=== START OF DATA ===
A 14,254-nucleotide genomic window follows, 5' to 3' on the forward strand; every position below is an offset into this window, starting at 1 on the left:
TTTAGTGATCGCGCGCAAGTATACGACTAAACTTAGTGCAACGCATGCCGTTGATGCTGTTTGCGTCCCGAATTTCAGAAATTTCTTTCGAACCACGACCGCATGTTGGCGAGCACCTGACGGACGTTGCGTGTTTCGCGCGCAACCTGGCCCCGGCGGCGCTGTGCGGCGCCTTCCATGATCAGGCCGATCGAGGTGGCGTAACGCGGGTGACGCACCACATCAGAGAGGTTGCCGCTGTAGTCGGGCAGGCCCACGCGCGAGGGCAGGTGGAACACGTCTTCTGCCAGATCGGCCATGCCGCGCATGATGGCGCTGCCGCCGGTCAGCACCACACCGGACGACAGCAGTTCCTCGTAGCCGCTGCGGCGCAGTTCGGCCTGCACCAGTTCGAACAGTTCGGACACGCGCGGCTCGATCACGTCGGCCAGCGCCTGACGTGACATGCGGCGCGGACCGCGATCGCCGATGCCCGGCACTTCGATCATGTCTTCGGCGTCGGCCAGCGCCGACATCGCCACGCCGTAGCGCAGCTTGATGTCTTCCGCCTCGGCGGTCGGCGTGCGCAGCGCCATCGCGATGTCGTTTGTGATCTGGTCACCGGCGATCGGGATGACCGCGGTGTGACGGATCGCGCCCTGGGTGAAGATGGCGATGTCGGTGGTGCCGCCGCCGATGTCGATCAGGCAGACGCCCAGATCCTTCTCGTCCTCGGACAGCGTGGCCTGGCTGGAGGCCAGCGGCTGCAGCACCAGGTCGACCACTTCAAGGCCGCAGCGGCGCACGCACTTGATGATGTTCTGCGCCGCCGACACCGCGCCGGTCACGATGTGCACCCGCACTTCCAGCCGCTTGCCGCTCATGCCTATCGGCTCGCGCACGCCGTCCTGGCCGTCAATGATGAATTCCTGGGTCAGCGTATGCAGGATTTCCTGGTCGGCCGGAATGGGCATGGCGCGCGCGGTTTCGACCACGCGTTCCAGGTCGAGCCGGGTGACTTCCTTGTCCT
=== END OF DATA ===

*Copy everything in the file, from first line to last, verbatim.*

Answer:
A 14,254-nucleotide genomic window follows, 5' to 3' on the forward strand; every position below is an offset into this window, starting at 1 on the left:
TTTAGTGATCGCGCGCAAGTATACGACTAAACTTAGTGCAACGCATGCCGTTGATGCTGTTTGCGTCCCGAATTTCAGAAATTTCTTTCGAACCACGACCGCATGTTGGCGAGCACCTGACGGACGTTGCGTGTTTCGCGCGCAACCTGGCCCCGGCGGCGCTGTGCGGCGCCTTCCATGATCAGGCCGATCGAGGTGGCGTAACGCGGGTGACGCACCACATCAGAGAGGTTGCCGCTGTAGTCGGGCAGGCCCACGCGCGAGGGCAGGTGGAACACGTCTTCTGCCAGATCGGCCATGCCGCGCATGATGGCGCTGCCGCCGGTCAGCACCACACCGGACGACAGCAGTTCCTCGTAGCCGCTGCGGCGCAGTTCGGCCTGCACCAGTTCGAACAGTTCGGACACGCGCGGCTCGATCACGTCGGCCAGCGCCTGACGTGACATGCGGCGCGGACCGCGATCGCCGATGCCCGGCACTTCGATCATGTCTTCGGCGTCGGCCAGCGCCGACATCGCCACGCCGTAGCGCAGCTTGATGTCTTCCGCCTCGGCGGTCGGCGTGCGCAGCGCCATCGCGATGTCGTTTGTGATCTGGTCACCGGCGATCGGGATGACCGCGGTGTGACGGATCGCGCCCTGGGTGAAGATGGCGATGTCGGTGGTGCCGCCGCCGATGTCGATCAGGCAGACGCCCAGATCCTTCTCGTCCTCGGACAGCGTGGCCTGGCTGGAGGCCAGCGGCTGCAGCACCAGGTCGACCACTTCAAGGCCGCAGCGGCGCACGCACTTGATGATGTTCTGCGCCGCCGACACCGCGCCGGTCACGATGTGCACCCGCACTTCCAGCCGCTTGCCGCTCATGCCTATCGGCTCGCGCACGCCGTCCTGGCCGTCAATGATGAATTCCTGGGTCAGCGTATGCAGGATTTCCTGGTCGGCCGGAATGGGCATGGCGCGCGCGGTTTCGACCACGCGTTCCAGGTCGAGCCGGGTGACTTCCTTGTCCT